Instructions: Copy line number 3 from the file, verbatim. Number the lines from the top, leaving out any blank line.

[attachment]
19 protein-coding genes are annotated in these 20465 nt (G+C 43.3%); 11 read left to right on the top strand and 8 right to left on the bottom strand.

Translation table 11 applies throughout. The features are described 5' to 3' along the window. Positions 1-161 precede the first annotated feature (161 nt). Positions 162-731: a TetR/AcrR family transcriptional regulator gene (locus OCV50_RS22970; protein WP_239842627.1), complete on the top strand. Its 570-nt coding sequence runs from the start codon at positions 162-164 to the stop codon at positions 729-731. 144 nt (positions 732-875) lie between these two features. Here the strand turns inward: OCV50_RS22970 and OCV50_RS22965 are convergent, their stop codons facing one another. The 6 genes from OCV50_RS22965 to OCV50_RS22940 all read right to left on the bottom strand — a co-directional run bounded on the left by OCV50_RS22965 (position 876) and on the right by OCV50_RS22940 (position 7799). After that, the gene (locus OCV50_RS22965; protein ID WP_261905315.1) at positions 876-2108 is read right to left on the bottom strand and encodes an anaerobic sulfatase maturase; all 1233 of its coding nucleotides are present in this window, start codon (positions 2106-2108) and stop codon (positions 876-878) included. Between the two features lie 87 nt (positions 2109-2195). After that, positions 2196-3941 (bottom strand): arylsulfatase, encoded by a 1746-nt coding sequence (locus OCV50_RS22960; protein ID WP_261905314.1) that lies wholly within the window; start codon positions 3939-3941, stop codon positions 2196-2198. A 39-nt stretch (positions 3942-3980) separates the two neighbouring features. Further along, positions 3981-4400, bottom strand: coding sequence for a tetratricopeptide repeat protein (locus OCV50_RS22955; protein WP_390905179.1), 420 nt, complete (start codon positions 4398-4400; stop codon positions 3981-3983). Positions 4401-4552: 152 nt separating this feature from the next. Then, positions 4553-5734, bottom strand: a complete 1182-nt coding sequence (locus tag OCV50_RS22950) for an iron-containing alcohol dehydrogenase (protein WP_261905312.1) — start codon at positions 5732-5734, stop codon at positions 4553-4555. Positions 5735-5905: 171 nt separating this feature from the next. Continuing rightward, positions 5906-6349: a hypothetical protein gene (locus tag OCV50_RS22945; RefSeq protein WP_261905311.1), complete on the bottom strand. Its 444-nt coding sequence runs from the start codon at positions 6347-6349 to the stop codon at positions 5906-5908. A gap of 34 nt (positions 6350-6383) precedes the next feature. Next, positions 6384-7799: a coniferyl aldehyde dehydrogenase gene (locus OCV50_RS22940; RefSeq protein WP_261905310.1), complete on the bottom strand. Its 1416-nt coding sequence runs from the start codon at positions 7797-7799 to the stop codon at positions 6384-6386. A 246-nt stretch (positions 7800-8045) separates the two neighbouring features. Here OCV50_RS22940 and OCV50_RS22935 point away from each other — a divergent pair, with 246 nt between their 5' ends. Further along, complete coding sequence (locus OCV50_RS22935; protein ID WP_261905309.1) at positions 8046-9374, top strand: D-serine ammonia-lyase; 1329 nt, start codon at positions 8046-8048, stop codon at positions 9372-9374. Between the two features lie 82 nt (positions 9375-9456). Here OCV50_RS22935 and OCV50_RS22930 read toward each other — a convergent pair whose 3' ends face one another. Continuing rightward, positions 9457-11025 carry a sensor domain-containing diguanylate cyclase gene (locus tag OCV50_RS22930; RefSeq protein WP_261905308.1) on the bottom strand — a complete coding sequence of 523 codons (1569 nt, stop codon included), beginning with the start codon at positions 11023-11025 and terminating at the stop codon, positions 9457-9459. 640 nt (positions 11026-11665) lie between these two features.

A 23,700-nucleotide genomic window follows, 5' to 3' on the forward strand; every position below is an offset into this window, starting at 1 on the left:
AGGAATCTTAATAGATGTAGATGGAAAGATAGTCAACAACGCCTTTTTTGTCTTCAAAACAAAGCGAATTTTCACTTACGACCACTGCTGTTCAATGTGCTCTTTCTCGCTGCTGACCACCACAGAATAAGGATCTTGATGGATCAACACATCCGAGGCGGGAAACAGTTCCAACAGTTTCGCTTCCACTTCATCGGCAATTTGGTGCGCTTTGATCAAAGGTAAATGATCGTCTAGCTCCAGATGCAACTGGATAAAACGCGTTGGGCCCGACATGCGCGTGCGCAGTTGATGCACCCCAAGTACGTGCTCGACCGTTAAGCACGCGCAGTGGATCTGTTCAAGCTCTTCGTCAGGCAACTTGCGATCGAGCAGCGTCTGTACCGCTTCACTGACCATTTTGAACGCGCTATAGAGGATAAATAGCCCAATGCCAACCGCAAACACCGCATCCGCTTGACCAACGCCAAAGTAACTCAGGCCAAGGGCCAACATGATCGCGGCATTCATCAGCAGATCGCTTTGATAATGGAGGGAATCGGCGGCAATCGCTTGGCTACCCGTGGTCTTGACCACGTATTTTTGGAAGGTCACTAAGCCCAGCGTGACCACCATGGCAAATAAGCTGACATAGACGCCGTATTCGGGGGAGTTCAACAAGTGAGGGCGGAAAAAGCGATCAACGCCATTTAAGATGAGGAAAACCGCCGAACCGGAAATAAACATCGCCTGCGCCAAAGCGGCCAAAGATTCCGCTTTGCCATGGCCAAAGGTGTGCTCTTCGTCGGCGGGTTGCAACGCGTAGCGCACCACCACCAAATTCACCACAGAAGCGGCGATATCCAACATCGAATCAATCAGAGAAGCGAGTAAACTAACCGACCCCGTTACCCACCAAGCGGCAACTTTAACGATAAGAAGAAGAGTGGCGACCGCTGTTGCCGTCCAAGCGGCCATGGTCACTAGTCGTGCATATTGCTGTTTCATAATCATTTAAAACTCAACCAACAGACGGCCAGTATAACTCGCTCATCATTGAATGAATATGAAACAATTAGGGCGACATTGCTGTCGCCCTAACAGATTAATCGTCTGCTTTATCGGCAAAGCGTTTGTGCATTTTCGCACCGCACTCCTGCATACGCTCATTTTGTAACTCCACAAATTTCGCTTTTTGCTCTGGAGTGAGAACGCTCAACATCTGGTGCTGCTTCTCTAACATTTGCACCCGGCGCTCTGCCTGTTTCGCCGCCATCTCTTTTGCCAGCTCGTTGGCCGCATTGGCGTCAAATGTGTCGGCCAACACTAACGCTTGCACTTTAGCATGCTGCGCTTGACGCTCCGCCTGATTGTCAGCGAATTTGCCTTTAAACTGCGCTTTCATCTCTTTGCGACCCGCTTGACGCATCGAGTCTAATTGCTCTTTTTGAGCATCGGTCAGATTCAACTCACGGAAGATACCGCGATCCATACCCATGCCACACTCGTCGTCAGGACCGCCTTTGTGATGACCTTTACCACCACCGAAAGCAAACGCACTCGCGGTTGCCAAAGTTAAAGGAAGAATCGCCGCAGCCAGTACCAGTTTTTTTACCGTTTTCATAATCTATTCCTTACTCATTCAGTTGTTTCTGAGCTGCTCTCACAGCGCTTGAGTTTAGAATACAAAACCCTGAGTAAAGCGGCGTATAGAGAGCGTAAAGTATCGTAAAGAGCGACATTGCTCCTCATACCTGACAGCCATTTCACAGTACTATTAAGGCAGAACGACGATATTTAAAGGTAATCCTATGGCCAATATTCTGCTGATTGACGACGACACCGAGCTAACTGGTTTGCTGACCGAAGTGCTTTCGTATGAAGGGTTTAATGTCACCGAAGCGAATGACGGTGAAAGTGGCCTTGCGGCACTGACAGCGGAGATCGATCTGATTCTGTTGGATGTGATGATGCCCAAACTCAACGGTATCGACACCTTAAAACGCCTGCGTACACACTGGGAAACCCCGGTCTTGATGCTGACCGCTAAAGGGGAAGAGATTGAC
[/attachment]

A 23,700-nucleotide genomic window follows, 5' to 3' on the forward strand; every position below is an offset into this window, starting at 1 on the left: